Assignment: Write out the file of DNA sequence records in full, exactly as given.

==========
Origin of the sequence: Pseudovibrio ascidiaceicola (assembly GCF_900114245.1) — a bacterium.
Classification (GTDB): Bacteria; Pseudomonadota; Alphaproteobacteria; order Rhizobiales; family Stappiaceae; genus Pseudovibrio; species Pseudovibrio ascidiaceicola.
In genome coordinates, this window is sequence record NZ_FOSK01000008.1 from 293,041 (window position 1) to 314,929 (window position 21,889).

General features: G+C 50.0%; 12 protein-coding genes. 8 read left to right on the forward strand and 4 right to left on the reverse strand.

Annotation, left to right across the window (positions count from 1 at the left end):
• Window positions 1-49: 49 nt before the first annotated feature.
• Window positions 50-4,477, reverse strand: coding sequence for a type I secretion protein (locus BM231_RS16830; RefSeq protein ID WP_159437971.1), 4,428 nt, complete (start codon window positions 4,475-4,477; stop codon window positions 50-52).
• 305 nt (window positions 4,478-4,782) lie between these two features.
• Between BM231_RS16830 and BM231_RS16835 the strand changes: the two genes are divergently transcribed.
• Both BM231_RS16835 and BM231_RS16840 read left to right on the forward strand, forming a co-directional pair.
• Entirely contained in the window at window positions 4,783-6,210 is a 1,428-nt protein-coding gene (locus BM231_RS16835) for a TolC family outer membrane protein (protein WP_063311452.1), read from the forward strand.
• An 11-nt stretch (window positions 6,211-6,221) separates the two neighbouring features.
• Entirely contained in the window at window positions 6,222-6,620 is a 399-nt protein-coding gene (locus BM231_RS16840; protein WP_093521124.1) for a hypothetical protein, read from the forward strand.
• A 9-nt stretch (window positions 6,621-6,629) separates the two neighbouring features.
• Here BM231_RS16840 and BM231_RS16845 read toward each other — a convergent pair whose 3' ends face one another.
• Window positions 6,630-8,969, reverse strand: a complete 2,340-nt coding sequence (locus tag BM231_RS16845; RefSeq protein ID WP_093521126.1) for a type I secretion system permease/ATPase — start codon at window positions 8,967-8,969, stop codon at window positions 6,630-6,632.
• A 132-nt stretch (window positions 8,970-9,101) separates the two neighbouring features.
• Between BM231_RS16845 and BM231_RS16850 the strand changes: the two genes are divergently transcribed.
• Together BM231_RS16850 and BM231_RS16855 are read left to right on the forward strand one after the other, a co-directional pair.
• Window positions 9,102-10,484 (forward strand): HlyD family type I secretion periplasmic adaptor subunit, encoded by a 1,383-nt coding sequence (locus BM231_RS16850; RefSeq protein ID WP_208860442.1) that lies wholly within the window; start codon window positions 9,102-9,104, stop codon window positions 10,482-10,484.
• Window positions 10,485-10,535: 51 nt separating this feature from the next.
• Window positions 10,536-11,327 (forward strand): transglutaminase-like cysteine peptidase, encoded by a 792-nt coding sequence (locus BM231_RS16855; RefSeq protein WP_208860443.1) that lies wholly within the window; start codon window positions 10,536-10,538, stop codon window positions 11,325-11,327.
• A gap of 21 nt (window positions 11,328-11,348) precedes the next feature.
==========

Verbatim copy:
Origin of the sequence: Pseudovibrio ascidiaceicola (assembly GCF_900114245.1) — a bacterium.
Classification (GTDB): Bacteria; Pseudomonadota; Alphaproteobacteria; order Rhizobiales; family Stappiaceae; genus Pseudovibrio; species Pseudovibrio ascidiaceicola.
In genome coordinates, this window is sequence record NZ_FOSK01000008.1 from 293,041 (window position 1) to 314,929 (window position 21,889).

General features: G+C 50.0%; 12 protein-coding genes. 8 read left to right on the forward strand and 4 right to left on the reverse strand.

Annotation, left to right across the window (positions count from 1 at the left end):
• Window positions 1-49: 49 nt before the first annotated feature.
• Window positions 50-4,477, reverse strand: coding sequence for a type I secretion protein (locus BM231_RS16830; RefSeq protein ID WP_159437971.1), 4,428 nt, complete (start codon window positions 4,475-4,477; stop codon window positions 50-52).
• 305 nt (window positions 4,478-4,782) lie between these two features.
• Between BM231_RS16830 and BM231_RS16835 the strand changes: the two genes are divergently transcribed.
• Both BM231_RS16835 and BM231_RS16840 read left to right on the forward strand, forming a co-directional pair.
• Entirely contained in the window at window positions 4,783-6,210 is a 1,428-nt protein-coding gene (locus BM231_RS16835) for a TolC family outer membrane protein (protein WP_063311452.1), read from the forward strand.
• An 11-nt stretch (window positions 6,211-6,221) separates the two neighbouring features.
• Entirely contained in the window at window positions 6,222-6,620 is a 399-nt protein-coding gene (locus BM231_RS16840; protein WP_093521124.1) for a hypothetical protein, read from the forward strand.
• A 9-nt stretch (window positions 6,621-6,629) separates the two neighbouring features.
• Here BM231_RS16840 and BM231_RS16845 read toward each other — a convergent pair whose 3' ends face one another.
• Window positions 6,630-8,969, reverse strand: a complete 2,340-nt coding sequence (locus tag BM231_RS16845; RefSeq protein ID WP_093521126.1) for a type I secretion system permease/ATPase — start codon at window positions 8,967-8,969, stop codon at window positions 6,630-6,632.
• A 132-nt stretch (window positions 8,970-9,101) separates the two neighbouring features.
• Between BM231_RS16845 and BM231_RS16850 the strand changes: the two genes are divergently transcribed.
• Together BM231_RS16850 and BM231_RS16855 are read left to right on the forward strand one after the other, a co-directional pair.
• Window positions 9,102-10,484 (forward strand): HlyD family type I secretion periplasmic adaptor subunit, encoded by a 1,383-nt coding sequence (locus BM231_RS16850; RefSeq protein ID WP_208860442.1) that lies wholly within the window; start codon window positions 9,102-9,104, stop codon window positions 10,482-10,484.
• Window positions 10,485-10,535: 51 nt separating this feature from the next.
• Window positions 10,536-11,327 (forward strand): transglutaminase-like cysteine peptidase, encoded by a 792-nt coding sequence (locus BM231_RS16855; RefSeq protein WP_208860443.1) that lies wholly within the window; start codon window positions 10,536-10,538, stop codon window positions 11,325-11,327.
• A gap of 21 nt (window positions 11,328-11,348) precedes the next feature.